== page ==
ABC News has not yet projected the winner of this race, which remains within 1 percentage point.
Kemp's resignation comes at the tail end of a race in which he's been dogged by critics, including opponent Stacey Abrams and former President Jimmy Carter, who have urged him to resign throughout the course of the race because of potential conflict of interest as secretary of state, a position that encompasses overseeing of elections. Speaking at a press conference Thursday, Kemp said stepping down would "give public confidence to the certification process."
But when asked why he chose to resign now, Kemp denied it was because of the criticism.
"I wasn’t really concerned about that but I think in light of where we are now, this will give public confidence to the certification process," Kemp said.
"We’ve had other Democrat secretaries of state serve in their own election many, many times, including a run for governor," he said. "I don’t feel like anyone was better suited than myself. But not only myself, but my great team that we have in the elections division, the great partnership we have created with the county elections officials that actually run the Election Day today.”
But Abrams' campaign criticized how the election was handled, including Kemp's declaration of victory before all the votes have been counted, and said Kemp's resignation came only after he oversaw the election.
"He decided to not resign. He decided to oversee his own election. That was not our choice. He owns this, and he owes the people of Georgia an explanation," Abrams' campaign manager Lauren Groh-Wargo said in a press conference Thursday.
ABC News has not yet projected a winner in the Kemp-Abrams race because ABC News does not project races that fall within a margin of 1 percentage point, due to concerns about errors in the vote tabulation or possible outstanding votes still to be counted. In Georgia, a winning candidate needs to clear 50 percent plus one to avoid a runoff.
While Kemp leads Abrams 51 percent to 48 percent, he is not more than 1 percentage point away from breaking 50 percent -- which is required for victory in Georgia.
Kemp said he believes his lead is insurmountable. Republican Gov. Nathan Deal has also recognized him as the winner of the election.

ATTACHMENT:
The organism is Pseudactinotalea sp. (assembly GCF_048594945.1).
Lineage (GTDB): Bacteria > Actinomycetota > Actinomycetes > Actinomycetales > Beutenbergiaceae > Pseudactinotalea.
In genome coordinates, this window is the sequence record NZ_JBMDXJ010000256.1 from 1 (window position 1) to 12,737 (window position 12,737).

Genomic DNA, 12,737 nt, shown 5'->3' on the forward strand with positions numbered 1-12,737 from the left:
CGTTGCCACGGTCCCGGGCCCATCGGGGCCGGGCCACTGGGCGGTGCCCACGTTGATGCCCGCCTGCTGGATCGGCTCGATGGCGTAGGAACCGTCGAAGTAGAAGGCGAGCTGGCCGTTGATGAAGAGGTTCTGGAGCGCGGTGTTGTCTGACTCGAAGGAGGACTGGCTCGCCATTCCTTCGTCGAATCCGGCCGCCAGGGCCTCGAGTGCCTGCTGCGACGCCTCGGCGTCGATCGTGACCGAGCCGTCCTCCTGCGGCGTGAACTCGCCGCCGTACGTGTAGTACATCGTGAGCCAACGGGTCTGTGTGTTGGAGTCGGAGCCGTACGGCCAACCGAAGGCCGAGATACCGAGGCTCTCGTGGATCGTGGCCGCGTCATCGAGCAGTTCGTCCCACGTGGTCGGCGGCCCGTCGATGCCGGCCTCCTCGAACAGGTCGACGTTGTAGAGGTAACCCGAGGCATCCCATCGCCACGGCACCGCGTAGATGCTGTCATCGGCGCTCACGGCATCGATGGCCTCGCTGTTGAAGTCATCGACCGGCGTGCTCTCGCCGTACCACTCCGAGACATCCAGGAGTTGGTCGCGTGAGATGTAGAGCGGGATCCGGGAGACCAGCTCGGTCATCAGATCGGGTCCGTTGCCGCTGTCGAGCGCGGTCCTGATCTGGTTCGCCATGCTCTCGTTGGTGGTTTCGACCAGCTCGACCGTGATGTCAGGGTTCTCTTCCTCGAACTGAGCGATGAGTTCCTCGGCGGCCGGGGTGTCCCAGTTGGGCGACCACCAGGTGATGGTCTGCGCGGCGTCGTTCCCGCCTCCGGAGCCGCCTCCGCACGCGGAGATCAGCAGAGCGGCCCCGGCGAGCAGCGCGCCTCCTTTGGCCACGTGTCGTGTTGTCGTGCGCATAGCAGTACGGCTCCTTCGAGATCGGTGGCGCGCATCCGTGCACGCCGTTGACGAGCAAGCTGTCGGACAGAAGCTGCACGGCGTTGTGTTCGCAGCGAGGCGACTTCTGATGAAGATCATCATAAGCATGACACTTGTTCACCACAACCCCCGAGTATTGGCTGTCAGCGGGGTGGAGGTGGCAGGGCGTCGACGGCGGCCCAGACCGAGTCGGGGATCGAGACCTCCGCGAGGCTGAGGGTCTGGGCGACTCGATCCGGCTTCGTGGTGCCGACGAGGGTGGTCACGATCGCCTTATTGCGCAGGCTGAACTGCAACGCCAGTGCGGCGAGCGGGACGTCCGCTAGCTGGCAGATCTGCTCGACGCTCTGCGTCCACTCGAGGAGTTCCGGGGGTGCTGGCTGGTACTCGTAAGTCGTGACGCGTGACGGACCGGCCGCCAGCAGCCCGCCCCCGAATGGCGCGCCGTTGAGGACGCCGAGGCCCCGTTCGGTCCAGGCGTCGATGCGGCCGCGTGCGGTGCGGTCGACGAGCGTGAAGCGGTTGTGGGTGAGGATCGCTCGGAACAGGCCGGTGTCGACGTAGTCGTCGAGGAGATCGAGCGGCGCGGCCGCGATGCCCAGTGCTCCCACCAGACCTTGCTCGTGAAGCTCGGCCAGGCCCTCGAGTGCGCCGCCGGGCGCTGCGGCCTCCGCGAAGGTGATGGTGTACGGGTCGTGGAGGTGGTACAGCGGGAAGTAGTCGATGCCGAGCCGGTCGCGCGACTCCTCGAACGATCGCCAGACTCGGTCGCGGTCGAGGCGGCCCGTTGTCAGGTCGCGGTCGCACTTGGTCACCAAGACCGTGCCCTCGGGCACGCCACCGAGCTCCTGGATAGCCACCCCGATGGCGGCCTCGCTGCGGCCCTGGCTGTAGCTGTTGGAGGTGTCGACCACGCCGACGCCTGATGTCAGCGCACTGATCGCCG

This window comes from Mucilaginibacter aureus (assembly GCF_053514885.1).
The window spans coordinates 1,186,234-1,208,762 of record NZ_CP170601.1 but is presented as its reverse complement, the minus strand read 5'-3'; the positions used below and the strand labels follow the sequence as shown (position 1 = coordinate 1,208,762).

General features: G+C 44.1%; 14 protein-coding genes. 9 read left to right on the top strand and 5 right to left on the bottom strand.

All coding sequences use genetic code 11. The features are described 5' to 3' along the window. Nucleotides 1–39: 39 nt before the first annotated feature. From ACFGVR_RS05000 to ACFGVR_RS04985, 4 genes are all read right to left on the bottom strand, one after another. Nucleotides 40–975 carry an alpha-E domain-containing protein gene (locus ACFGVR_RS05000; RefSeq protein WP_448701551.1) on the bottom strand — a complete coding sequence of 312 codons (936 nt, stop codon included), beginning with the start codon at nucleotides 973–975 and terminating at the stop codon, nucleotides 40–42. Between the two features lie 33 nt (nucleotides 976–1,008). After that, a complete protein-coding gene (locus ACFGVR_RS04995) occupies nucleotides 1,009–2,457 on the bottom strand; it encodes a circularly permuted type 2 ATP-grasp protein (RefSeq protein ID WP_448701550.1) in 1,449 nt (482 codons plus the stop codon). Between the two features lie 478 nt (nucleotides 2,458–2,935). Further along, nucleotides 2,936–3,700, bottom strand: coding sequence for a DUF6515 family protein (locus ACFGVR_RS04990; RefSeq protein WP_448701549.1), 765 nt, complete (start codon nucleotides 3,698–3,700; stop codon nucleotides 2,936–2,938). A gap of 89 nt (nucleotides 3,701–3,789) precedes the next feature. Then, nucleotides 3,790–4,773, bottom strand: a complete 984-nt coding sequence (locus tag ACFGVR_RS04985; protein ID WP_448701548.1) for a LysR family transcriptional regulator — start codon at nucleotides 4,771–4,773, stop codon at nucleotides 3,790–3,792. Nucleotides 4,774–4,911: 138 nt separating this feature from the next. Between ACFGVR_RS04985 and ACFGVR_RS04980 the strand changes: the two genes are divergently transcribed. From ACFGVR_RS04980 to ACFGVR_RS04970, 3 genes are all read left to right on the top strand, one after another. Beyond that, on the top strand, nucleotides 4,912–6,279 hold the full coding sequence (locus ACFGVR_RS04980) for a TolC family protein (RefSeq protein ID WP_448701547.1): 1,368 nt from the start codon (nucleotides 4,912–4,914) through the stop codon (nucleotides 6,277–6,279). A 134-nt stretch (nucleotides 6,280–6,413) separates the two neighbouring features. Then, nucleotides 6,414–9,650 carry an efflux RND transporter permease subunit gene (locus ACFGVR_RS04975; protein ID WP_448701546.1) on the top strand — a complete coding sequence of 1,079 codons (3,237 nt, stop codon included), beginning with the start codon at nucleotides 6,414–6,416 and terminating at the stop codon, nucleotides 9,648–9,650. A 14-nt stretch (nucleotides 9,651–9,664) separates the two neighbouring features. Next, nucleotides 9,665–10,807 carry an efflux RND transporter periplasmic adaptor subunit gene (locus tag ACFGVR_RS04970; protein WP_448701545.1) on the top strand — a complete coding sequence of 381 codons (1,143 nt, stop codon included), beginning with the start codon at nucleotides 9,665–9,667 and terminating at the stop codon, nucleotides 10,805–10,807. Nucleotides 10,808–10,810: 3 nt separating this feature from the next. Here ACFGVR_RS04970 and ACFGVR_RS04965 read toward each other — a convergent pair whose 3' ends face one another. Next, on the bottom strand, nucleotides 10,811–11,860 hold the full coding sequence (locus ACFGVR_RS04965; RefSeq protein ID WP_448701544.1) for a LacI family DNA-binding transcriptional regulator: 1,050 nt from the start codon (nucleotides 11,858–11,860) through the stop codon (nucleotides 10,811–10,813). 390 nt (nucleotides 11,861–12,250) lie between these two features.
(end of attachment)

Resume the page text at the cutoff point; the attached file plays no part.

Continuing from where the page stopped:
On Thursday afternoon, Deal appointed former Georgia Department of Human Services Commissioner Robyn A. Crittendon to fill Kemp's vacant seat. Crittendon is the first African-American woman to serve as a statewide constitutional officer in Georgia history, according to Deal's office. In the release, Deal referred to Kemp as "Gov.-elect."
Abrams is not conceding as she awaits a trove of provisional ballots to be counted and prepares legal action for a potential recount. Her campaign believes there are enough votes still outstanding to force a runoff. A runoff election is required under state law if no candidate achieves a clear majority of the vote.
Her campaign's legal team laid out the strategy going forward at Thursday's press conference. The campaign also said they are filing a lawsuit in Dougherty County, which was hit by Hurricane Michael, claiming that voters were denied the opportunity to cast ballots by mail during the general election.
"All the votes haven't been counted. How can anybody claim a victory when there are enough votes that have not been counted that could cause a run-off here?" asked John Chandler, a member of Abrams' legal team.
"We will litigate until we determine that every person's vote has been counted," Chandler said.
The campaign pointed to numerous irregularities and instances where they have been told that all early and provisional ballots have been counted, only to see more vote come in after the fact. They also say they are still receiving complaints and letters from voters and supporters claiming voting issues.
“The Secretary of State Brian Kemp owes voters an explanation. We need to see lists, we need to see counts of every single vote. We need to see all the military provisional numbers. They all need to be counted. We do not believe any of these numbers are credible," said Groh-Wargo.
Allegra Lawrence-Hardy, a member of Abrams' legal team, thanked voters for fighting to get their ballots accepted.
"Stacey Abrams has been fighting for people her whole life and we are going to keep fighting for every voter," Lawrence-Hardy said.
Both members of Abrams' legal team noted a particular push to count all the absentee and provisional ballots in the state. Lawrence-Hardy called for the secretary of state's office to "release all the data, all the numbers, and they need to count every single vote."
Kemp, speaking at his press conference, said about 20,000 provisional ballots remain uncounted in the race -- a number that he said is not enough to put Abrams over the top.
ABC News' Johnny Verhovek and Steve Osunsami contributed to this report.